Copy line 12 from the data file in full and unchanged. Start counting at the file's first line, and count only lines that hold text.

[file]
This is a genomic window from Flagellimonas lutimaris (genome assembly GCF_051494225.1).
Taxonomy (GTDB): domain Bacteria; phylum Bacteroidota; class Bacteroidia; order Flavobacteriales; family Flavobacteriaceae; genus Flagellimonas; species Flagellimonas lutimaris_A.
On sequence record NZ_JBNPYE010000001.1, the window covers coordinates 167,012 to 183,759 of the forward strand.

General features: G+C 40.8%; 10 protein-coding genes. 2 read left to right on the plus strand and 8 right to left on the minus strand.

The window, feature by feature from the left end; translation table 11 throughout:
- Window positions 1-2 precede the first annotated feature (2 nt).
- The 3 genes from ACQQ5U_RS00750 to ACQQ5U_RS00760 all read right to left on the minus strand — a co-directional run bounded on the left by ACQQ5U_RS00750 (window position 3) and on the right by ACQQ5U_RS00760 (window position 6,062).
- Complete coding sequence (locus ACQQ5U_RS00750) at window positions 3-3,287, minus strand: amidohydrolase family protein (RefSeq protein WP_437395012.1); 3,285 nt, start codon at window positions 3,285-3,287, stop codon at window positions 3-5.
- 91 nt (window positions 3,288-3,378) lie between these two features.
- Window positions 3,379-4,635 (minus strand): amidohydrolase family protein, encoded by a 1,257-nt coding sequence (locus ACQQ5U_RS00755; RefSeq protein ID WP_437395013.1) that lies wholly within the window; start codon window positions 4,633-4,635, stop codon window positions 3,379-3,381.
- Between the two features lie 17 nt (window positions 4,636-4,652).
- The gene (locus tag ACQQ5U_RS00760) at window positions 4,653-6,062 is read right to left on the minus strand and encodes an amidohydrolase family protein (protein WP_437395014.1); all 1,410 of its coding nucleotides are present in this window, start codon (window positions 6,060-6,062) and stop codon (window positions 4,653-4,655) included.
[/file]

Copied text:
- The gene (locus tag ACQQ5U_RS00760) at window positions 4,653-6,062 is read right to left on the minus strand and encodes an amidohydrolase family protein (protein WP_437395014.1); all 1,410 of its coding nucleotides are present in this window, start codon (window positions 6,060-6,062) and stop codon (window positions 4,653-4,655) included.